Five hundred and ten Britons will undergo the first Coronavirus Disease 2019 (COVID-19) vaccine trial on April 23, according to the Daily Mail.
The vaccine ChAdOx1 nCoV-19 was developed by Oxford University. It will be tested for six months and limited to a small number of people for public safety. After the jab, each volunteer must return between four and 11 times to the testing area.
Once the vaccine is deemed safe, ChAdOx1 nCoV-19 can be mass-produced by the government for the general public.
Another vaccine will be tested in June, which is being developed by the Imperial College London.
The Oxford vaccine will stimulate the immune system of the participants using a common cold virus taken from chimpanzees. On the other hand, the Imperial vaccine will use liquid droplets to carry the genetic material into the volunteer's bloodstream.
Looking forward to the future
"It shouldn't be too disruptive to my life." These were the words uttered by Simeon Courtie, one of the 510 participants expecting side effects of the vaccine on Good Morning Britain in Oxfordshire.
Courtie told the Daily Mail that he is expecting to have fever and colds. "You might just get very mild side effects, but at worst maybe a fever for a couple of days and some aches and pains," he said.
But Courtie is not the only one thinking about the effects of the vaccine. "The trials start today but my first vaccination is next Wednesday. They think it will be something along the lines of having the flu," he said about his group.
They were screened at the Jenner Institute, which is near Oxford's Churchill Hospital. Each volunteer is between 18 to 55 years old and will be paid up to $800 compensation for their time and travel.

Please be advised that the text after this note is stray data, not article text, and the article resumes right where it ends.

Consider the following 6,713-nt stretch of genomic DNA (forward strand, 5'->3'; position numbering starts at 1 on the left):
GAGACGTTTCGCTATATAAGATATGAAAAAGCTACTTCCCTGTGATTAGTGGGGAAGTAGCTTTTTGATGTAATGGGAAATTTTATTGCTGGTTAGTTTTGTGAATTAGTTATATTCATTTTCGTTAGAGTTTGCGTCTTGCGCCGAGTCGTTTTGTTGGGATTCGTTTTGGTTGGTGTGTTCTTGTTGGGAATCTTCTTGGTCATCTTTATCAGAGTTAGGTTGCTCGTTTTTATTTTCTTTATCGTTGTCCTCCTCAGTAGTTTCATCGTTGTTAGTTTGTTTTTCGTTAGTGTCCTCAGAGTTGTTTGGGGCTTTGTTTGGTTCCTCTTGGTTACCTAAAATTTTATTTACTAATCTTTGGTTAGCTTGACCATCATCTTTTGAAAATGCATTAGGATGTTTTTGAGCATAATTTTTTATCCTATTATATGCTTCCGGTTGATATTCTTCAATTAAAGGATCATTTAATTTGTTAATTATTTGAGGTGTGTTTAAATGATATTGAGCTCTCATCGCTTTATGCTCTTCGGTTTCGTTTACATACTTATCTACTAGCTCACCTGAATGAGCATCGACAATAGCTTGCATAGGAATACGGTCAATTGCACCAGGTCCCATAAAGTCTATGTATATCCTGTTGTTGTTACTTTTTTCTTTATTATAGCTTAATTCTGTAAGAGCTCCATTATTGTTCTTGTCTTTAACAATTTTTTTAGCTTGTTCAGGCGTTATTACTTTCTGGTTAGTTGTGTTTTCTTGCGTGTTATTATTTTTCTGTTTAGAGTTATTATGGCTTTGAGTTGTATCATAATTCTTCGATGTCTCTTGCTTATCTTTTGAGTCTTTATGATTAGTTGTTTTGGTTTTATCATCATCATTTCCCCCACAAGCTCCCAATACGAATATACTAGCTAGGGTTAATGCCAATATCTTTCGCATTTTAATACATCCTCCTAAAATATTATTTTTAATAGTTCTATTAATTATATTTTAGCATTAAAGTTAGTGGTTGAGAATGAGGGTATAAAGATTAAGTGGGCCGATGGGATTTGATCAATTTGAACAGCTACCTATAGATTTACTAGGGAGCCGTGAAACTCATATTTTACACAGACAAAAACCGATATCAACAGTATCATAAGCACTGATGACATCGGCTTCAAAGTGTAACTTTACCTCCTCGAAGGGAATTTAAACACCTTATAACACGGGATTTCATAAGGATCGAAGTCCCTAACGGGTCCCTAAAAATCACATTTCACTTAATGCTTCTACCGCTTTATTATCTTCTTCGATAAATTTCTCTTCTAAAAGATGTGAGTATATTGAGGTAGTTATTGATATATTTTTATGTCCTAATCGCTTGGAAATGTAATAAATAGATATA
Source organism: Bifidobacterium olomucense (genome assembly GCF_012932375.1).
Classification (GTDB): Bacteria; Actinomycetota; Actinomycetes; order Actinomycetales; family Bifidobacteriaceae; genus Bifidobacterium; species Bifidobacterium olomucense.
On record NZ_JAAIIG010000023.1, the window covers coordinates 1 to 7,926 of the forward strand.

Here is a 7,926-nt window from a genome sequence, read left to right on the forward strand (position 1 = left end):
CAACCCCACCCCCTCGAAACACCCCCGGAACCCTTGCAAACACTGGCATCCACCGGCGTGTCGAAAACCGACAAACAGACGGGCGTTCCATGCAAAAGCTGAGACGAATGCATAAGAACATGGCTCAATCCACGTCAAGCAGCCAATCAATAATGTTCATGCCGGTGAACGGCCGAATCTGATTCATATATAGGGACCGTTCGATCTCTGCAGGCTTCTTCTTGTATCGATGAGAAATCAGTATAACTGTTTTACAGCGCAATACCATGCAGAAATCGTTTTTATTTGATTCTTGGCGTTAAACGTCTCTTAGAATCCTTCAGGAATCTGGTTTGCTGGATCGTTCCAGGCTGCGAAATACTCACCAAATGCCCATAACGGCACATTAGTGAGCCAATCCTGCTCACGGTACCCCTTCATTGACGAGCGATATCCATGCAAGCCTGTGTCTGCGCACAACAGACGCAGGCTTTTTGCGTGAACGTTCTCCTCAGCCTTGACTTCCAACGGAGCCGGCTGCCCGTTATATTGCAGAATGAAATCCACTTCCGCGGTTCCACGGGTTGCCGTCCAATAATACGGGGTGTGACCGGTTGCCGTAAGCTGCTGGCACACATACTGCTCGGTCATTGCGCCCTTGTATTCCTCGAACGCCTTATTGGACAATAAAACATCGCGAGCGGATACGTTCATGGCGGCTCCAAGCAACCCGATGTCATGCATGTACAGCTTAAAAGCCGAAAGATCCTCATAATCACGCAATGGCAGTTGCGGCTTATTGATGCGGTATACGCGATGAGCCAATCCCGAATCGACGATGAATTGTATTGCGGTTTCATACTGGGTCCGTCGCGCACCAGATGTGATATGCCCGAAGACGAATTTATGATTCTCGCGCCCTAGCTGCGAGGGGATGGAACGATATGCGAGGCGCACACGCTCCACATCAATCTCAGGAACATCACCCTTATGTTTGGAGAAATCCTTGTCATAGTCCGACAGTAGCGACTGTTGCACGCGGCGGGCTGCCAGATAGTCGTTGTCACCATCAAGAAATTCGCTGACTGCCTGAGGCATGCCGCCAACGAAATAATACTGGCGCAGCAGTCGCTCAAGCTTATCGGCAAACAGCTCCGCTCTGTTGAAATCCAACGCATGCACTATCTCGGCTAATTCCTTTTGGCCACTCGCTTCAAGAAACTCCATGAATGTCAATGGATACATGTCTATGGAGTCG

Courtie will return to the institute next Wednesday, describing himself as "just a very small part of this thing. However, Piers Morgan of Good Morning Britain said Courtie was brave. "Thank you for what you're doing, it's greatly appreciated," he said on the show.
Testing the vaccine's efficacy
Courtie will have a second vaccination one month from now because there are different groups for the first test. "It's a blind trial you don't know which group you're in," he said. He may come back once or twice, depending on who he is grouped with.
There will be two groups for the Oxford vaccine. One group will get the Oxford vaccine, while the other shall receive the vaccine that protects against meningitis. Participants do not know where they belong.
"There's no placebo group where you're given something like sugar water," he said. The side effects of the vaccine for meningitis are similar to the side effects of the Oxford vaccine, "so you don't know which you're on," Courtie added.
John Jukes, also a volunteer for the Oxford vaccine, said to the Daily Mail, "I don't see what I am doing as being heroic at all. I'm in a position to possibly be helpful to lots of people - that's an opportunity to grab.
A 36-year-old project manager from Witney, Oxfordshire, Jukes said, "If everybody shied away from helping to find a vaccine, then one might not be found."
Health Secretary Matt Hancock said, "this is a new disease. This is uncertain science, but I am certain that we will throw everything we've got at developing a vaccine."
The United Kingdom is pledging nearly $55M for the Oxford and London vaccines to enable scientists to conduct trials and fast-track the creation of the vaccine.